LG’s 50PH660V is a budget plasma TV – and it very much feels it. For a start, its design looks cumbersome, all thick shiny black plastic with a matching chunky stand.
There’s nothing elegant about this set’s looks, and it doesn’t try to hide it either. It does have a satellite input as well as the usual aerial socket, though, which is certainly a plus point.
Switch the 50PH660V on and, even after it’s set up and calibrated, the picture from the Freeview HD tuner looks more like a picture from a plasma three or so years ago than a new 2013 model.
We’ve seen quite a few fine plasma TVs this year with particular strengths in black levels and contrast – things the industry has worked on improving from the plasmas of a few years ago. Yet this is where the 50PH660V is weakest.
The picture lacks overall brightness, coming across dull and washed out. Blacks seem almost to have a grey filter across them, and fail to match up to the black levels of any number of rivals.
Even when the backlight is taken right down, we failed to get anything close to where we consider the black levels should be.
Contrast also is poor, and the set was unable to reproduce whites with any punch – nor colours for that matter. At least this helps the LG to create a very natural, subtle colour palette.
Detail levels are respectable, but some detail is lost in darker scenes as a result of the set’s poor contrast.
More after the break
This is an active 3D TV but, rather meanly, it doesn’t come with any glasses in the box.
Motion is handled well thanks to LG’s TruMotion processing. We found the settings we came up with using THX optimizer software gave the best results, but the Smooth preset will do a good job if you’re not one to fiddle.
There’s decent sound here too, with LG seemingly taking advantage of the 50PH660V’s chunkier design to house some better speakers.
Voices are crystal clear and with plenty of depth, and there’s weight here that gives a decent kick to explosions without ever sounding boomy or overdone. It’s an overall well-balanced and listenable sound, with a decent soundstage to boot.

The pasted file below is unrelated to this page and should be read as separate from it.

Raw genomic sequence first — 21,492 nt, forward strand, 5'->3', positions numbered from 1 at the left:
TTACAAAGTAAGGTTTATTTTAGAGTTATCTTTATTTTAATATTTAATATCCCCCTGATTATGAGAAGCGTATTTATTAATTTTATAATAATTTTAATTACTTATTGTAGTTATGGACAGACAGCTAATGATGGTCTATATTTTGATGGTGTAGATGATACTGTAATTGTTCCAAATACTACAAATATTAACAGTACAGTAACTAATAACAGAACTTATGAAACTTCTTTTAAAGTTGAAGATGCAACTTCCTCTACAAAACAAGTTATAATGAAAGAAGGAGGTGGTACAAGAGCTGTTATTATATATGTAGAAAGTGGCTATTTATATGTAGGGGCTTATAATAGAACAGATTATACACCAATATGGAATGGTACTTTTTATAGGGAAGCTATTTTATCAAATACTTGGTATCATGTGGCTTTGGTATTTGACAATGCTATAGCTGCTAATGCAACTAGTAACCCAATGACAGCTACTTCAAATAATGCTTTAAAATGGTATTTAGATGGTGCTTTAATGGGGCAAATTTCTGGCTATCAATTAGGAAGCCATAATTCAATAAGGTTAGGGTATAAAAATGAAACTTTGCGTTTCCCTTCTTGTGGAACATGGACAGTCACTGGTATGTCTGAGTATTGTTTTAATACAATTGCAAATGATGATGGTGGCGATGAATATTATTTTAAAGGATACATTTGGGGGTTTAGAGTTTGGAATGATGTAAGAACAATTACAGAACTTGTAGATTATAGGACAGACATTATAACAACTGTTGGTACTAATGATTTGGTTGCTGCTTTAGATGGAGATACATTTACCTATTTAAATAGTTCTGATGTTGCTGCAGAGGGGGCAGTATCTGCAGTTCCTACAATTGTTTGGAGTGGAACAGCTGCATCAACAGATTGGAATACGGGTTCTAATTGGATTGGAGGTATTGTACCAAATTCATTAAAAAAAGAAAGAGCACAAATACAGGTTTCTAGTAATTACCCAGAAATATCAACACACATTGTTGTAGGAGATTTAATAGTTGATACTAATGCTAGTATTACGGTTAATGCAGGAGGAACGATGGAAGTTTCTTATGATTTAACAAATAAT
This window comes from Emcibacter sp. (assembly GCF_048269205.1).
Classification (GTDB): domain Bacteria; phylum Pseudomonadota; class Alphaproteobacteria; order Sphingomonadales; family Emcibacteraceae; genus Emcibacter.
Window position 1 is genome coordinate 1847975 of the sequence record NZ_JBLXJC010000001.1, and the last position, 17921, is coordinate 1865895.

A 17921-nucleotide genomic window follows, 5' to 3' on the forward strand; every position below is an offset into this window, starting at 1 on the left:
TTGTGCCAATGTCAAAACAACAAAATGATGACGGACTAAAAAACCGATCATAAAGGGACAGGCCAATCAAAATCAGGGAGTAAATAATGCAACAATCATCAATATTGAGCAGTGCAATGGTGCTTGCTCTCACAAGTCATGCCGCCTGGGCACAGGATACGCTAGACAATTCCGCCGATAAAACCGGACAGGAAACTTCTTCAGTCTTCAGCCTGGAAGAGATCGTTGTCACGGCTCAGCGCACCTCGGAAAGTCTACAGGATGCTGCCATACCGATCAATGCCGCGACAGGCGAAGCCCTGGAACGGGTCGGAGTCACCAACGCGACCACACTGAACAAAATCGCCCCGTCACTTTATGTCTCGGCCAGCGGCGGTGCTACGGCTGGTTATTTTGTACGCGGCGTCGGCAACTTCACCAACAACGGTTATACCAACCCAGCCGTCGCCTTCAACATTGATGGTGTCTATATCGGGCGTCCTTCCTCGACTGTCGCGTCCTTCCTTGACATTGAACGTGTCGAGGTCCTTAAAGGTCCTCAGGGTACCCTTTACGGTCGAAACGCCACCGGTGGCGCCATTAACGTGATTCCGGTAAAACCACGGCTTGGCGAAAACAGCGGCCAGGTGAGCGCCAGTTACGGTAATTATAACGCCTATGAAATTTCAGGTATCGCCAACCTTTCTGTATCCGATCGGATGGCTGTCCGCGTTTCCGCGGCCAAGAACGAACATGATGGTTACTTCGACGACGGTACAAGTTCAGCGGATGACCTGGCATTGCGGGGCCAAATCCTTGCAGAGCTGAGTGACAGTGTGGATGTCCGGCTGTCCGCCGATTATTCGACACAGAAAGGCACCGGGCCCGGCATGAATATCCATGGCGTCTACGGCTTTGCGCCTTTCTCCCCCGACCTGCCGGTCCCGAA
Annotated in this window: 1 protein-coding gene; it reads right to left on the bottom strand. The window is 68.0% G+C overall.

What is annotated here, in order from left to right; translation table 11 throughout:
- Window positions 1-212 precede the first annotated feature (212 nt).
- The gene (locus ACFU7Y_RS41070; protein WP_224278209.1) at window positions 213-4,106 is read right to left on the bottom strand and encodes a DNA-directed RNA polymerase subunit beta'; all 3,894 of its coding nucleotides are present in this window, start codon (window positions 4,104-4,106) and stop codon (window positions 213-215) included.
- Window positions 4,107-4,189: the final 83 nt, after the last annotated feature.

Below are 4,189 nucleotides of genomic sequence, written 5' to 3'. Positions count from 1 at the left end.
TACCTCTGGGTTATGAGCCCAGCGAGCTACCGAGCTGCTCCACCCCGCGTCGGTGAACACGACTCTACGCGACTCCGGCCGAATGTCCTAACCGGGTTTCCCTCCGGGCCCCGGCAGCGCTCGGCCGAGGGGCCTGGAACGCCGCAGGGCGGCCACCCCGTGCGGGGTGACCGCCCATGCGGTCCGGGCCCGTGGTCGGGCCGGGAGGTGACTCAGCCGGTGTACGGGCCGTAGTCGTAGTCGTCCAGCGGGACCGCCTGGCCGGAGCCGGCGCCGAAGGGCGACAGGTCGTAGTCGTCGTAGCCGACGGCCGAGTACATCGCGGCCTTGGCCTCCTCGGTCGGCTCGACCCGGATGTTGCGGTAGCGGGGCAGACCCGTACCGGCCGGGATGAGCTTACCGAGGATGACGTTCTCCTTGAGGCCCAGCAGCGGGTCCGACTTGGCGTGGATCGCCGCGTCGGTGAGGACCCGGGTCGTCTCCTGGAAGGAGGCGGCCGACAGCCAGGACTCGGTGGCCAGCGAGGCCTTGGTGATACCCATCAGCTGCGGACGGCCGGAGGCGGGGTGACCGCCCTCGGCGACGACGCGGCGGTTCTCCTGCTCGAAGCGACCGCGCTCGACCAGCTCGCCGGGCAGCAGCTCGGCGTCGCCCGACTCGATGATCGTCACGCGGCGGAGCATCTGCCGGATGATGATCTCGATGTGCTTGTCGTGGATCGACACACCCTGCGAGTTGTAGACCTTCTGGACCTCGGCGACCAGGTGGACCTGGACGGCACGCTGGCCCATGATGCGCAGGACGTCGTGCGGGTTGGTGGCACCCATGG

LG’s Smart TV service has a decent number of apps available, including LoveFilm, NetFlix, BlinkBox and BBC iPlayer. Another catch up service or two wouldn’t go amiss, though.
It’s a simple enough platform to use, too, with customisable ‘cards’ that allow you to organise your apps into categories. The last card is dedicated to ‘Smart Share’, where you can connect to other devices on your home network to share photos, videos and music.
LG’s remote app is nicely designed with the familiar pink hue of its TV menus. In it, you’ll find basic TV functionality such as volume and channel controls, alongside things like a free-form cursor pad for more easily skipping around the smart TV menus.
It’s responsive and easy to navigate, though you may find the cursor sensitivity takes a while to get used to.
You can also view the TV programme guide directly on your phone, browse through channel lists and simply click a programme to view it on the big screen.
Need to go make a cuppa? The app also includes the ability to watch the programme currently on the TV, on your device, so you needn’t miss a thing.
The LG 50PH660V is a story of two halves, but only one outcome. While its picture quality leaves plenty to be desired, there are some great things at work here too, including a decent smart TV service and a strong audio performance.
Of course, if there’s one thing that’s paramount in a TV, it’s picture quality, and the LG 50PH660V’s simply left us wanting more.
It is undeniably cheap, but with the likes of the Samsung PS51F5500 snapping at its heels for just £70 more, it makes this LG a purchase that’s hard to recommend.